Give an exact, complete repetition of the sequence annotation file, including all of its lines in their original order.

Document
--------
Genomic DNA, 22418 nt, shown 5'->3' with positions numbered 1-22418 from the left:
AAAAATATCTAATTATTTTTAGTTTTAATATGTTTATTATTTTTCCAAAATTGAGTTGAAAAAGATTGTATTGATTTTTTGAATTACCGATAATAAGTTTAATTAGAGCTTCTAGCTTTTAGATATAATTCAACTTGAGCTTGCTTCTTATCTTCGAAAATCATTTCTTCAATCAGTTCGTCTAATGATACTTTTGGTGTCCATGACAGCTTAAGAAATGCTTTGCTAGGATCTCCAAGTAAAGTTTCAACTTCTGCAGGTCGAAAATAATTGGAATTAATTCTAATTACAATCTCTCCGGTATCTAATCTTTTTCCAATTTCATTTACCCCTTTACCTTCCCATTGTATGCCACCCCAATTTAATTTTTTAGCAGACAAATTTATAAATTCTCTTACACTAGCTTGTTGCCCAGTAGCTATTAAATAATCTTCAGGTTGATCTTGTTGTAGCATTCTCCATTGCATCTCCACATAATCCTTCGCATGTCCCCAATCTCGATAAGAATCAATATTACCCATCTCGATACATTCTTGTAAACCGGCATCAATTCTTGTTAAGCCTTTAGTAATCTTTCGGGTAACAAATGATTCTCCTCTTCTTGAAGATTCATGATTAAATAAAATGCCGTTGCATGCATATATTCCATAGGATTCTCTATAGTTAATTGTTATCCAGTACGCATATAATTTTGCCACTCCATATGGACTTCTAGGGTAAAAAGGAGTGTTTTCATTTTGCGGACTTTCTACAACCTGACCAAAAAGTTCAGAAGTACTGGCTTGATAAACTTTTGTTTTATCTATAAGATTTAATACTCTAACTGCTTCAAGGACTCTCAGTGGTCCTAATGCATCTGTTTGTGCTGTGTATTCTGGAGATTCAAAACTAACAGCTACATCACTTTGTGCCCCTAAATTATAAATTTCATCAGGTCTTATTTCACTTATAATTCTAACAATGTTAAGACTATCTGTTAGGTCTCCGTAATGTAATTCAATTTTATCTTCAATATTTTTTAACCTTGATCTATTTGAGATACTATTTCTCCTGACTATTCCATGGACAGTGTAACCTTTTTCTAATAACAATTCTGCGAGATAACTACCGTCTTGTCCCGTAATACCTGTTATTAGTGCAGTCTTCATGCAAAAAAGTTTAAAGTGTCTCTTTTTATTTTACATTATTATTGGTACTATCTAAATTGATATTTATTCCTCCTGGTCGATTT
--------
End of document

Genomic DNA, 22418 nt, shown 5'->3' with positions numbered 1-22418 from the left:
AAAAATATCTAATTATTTTTAGTTTTAATATGTTTATTATTTTTCCAAAATTGAGTTGAAAAAGATTGTATTGATTTTTTGAATTACCGATAATAAGTTTAATTAGAGCTTCTAGCTTTTAGATATAATTCAACTTGAGCTTGCTTCTTATCTTCGAAAATCATTTCTTCAATCAGTTCGTCTAATGATACTTTTGGTGTCCATGACAGCTTAAGAAATGCTTTGCTAGGATCTCCAAGTAAAGTTTCAACTTCTGCAGGTCGAAAATAATTGGAATTAATTCTAATTACAATCTCTCCGGTATCTAATCTTTTTCCAATTTCATTTACCCCTTTACCTTCCCATTGTATGCCACCCCAATTTAATTTTTTAGCAGACAAATTTATAAATTCTCTTACACTAGCTTGTTGCCCAGTAGCTATTAAATAATCTTCAGGTTGATCTTGTTGTAGCATTCTCCATTGCATCTCCACATAATCCTTCGCATGTCCCCAATCTCGATAAGAATCAATATTACCCATCTCGATACATTCTTGTAAACCGGCATCAATTCTTGTTAAGCCTTTAGTAATCTTTCGGGTAACAAATGATTCTCCTCTTCTTGAAGATTCATGATTAAATAAAATGCCGTTGCATGCATATATTCCATAGGATTCTCTATAGTTAATTGTTATCCAGTACGCATATAATTTTGCCACTCCATATGGACTTCTAGGGTAAAAAGGAGTGTTTTCATTTTGCGGACTTTCTACAACCTGACCAAAAAGTTCAGAAGTACTGGCTTGATAAACTTTTGTTTTATCTATAAGATTTAATACTCTAACTGCTTCAAGGACTCTCAGTGGTCCTAATGCATCTGTTTGTGCTGTGTATTCTGGAGATTCAAAACTAACAGCTACATCACTTTGTGCCCCTAAATTATAAATTTCATCAGGTCTTATTTCACTTATAATTCTAACAATGTTAAGACTATCTGTTAGGTCTCCGTAATGTAATTCAATTTTATCTTCAATATTTTTTAACCTTGATCTATTTGAGATACTATTTCTCCTGACTATTCCATGGACAGTGTAACCTTTTTCTAATAACAATTCTGCGAGATAACTACCGTCTTGTCCCGTAATACCTGTTATTAGTGCAGTCTTCATGCAAAAAAGTTTAAAGTGTCTCTTTTTATTTTACATTATTATTGGTACTATCTAAATTGATATTTATTCCTCCTGGTCGATTT